Functions of the Endocannabinoid System
One example is relief from inflammation and pain from chronic or acute injury while incurring no tolerance or dependence. CBD minimizes pain and damage caused by an injury. CBD prevents your body from doing too much of a good thing when injured by inhibiting your body’s immune reaction from growing out of control. This is done by inhibiting activators such as histamine and C-reactive protein (CRP), therefore limiting inflammation. At the same time, CBD throttles your nerve cells from excessive synaptic firing, acting as a potent pain reliever.
Another example of homeostasis caused by cannabinoids is its powerful effect on cancer and tumors. Cannabinoids optimize normal cells while hunting down and killing cancer and tumor cells. Malignant cells produce a high amount of a compound that CBD is attracted to. This causes an unhealthy cell to die, leaving only healthy cells and enhancing your body’s homeostasis at a whole new level.
CBD is well researched for its anti-convulsant, anti-inflammatory, anti-oxidant, anti-psychotic, and immune system properties. CBD users have lower levels of C-reactive protein which is directly connected to cardiovascular disease and stroke. CBD is known to help with Alzheimer’s, arteriosclerosis, bowel disorders, cirrhosis, depression, diabetes (type 1 and 2), hypertension, metabolic syndrome, nausea, neuropathic pain, osteoarthritis, rheumatoid arthritis and much more, all without causing tolerance or dependence.
I think maybe the sentence in orange explains a whole lot about the relief we who have Parkinson's get with the Bocannaco oil!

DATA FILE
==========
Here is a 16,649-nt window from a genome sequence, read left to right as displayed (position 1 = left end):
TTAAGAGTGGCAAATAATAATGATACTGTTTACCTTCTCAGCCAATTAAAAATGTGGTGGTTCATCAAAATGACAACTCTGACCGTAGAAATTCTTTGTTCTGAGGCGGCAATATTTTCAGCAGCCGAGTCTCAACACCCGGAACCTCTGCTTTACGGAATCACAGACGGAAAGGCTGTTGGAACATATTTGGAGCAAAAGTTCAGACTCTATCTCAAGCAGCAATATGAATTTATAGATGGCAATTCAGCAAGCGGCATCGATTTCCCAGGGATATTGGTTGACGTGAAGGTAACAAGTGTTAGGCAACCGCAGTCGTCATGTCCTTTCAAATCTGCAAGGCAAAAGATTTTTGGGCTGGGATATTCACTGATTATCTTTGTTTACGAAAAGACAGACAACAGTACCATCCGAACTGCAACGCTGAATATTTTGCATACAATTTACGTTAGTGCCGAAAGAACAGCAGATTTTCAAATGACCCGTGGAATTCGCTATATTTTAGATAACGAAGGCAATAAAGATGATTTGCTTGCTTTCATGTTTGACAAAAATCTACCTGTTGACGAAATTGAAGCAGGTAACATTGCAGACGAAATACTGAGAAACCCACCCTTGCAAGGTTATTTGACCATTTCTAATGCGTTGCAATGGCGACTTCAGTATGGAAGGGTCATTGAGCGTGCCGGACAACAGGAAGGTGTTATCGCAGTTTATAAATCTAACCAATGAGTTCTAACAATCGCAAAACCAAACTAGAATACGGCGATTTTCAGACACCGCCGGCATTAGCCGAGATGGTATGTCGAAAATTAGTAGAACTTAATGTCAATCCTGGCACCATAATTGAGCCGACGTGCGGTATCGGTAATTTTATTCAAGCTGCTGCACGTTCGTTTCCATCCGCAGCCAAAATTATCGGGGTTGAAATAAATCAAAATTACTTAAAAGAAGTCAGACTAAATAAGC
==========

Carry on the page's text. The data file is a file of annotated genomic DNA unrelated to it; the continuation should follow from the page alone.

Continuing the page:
Did you listen to the call featuring Randy and John? Probably the orange part explains the phenomena they shared. (If you missed it, go back one post for the link.)
Excerpt from international interview with Professor David Nutt. He is a psychiatrist and neuropsychopharmacologist at the Imperial College in London, a world renowned researcher on drugs and drug harms, author and driver behind DrugScience, among other things. Source: https://hempoint.cz
Professor, how far have we come from the 1961 UN Single Convention on Narcotic Drugs – Especially concerning Cannabis research?
Well, we haven’t come far enough. We’ve been seriously held back by the ’61 convention, which essentially denied medical value and therefore put great roadblocks in the way of people studying this plant. We’ve missed some huge opportunities over the last 50 odd years.
Some countries have fought back – The Dutch and the Spanish, and the Americans now.
But still, the research opportunities lost have been vast. Where we’ve come to is at least restoring some of the areas of knowledge we had before the 1940’s, when Medical Cannabis was truly outlawed in the States. It had value – so we’re slowly putting it back where it needs to be, in terms of pain control and spasticity, tension, anxiety and sleep disorders. We still have a long way to go.
What do you think of the World Health Organisations’ critical review document? Are you involved in the Expert Committee?
No. We submitted a paper to the WHO expert committee before last Christmas, which gave them the background and authority to demand a review. It was decided by the WHO lawyers (Incorrectly I believe) that they couldn’t add it to the agenda. However, they have asked the WHO to ensure that there is a proper preview of the original (edit – The original document from which they formulated their ’61 stance) in anticipation of the next expert committee meeting in 2018. You’re never sure if they’ll actually do it. The WHO have been asked this on three occasions in the past four years and they’ve never bothered.
What’s your opinion on International Cannabis Policy?
Our international cannabis policy seems to be, thankfully, slowly collapsing. The American prohibition style control seems to be waning, now they have Cannabis being liberalised in their own country.
There was an interesting comment made in the final document at the last UNGASS meeting – That they encourage local innovation and research projects to see whether there are better strategies than just prohibition. I actually think that it’s the beginning of turning the corner. I think the future, at least for most sane countries, looks promising.